Death is inevitable. All of us die, in the end. The question is, what kind of death do you want? A death in a warm bed at home, surrounded by family and friends? A death in a cold, impersonal hospital bed? Burial in the family plot next to your father and mother and grandmother? Or dead of exposure on the streets with no known relatives or friends, to be later cremated and buried in an anonymous grave?
They were single and married, young and old, from San Jose and parts unknown. What tied them together is how they died: cold and alone on the streets of Silicon Valley, their lives now statistics, their stories never told. There were 55 of them, men and women as young as 18, as old as 76, all homeless people who died this year — more than ever before in Santa Clara County, according to the coroner's office. Forty-one people died on county streets — in a park, on a bench or tucked beneath a freeway overpass — last year.
And I notice that, once again, these human beings are as nameless in death as they were in life. I pointed this out last year that the Mercury News is not willing to give these poor souls even the minimal recognition that EHC Lifebuilders gives them by naming their names. Once again the Mercury News shows that the shame of the Silicon Valley is the shame of the Mercury News too -- rather than show us these people, they would prefer to hide them and pretend they don't exist except as a meaningless statistic, paper cutouts, not real people with names, people like you and me.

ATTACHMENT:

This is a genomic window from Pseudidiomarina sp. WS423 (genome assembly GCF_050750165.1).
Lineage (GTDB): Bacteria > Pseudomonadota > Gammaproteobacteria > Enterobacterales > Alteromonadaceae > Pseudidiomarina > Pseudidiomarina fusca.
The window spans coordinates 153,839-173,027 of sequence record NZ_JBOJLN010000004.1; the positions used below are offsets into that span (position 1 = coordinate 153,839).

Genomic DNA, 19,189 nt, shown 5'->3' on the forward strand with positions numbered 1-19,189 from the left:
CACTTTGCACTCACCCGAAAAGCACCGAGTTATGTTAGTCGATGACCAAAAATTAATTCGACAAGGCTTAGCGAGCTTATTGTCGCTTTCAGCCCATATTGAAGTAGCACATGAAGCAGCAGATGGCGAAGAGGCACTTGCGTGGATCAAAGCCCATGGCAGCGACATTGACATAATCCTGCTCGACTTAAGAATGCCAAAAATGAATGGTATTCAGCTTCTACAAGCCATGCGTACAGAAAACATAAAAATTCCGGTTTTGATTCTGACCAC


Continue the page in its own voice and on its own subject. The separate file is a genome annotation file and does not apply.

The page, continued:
And why anybody should die shivering on the streets when we have literally thousands of empty office buildings and warehouse buildings all over this county any one of which could sleep literally thousands of people... well, nobody asks that question. We are the richest city in the richest state in the richest planet of this nation. We have the capability to make sure these people don't have to shiver in the dark and die alone under an overpass. What we lack is the will. Shame on us all.
-- Badtux the Housed Penguin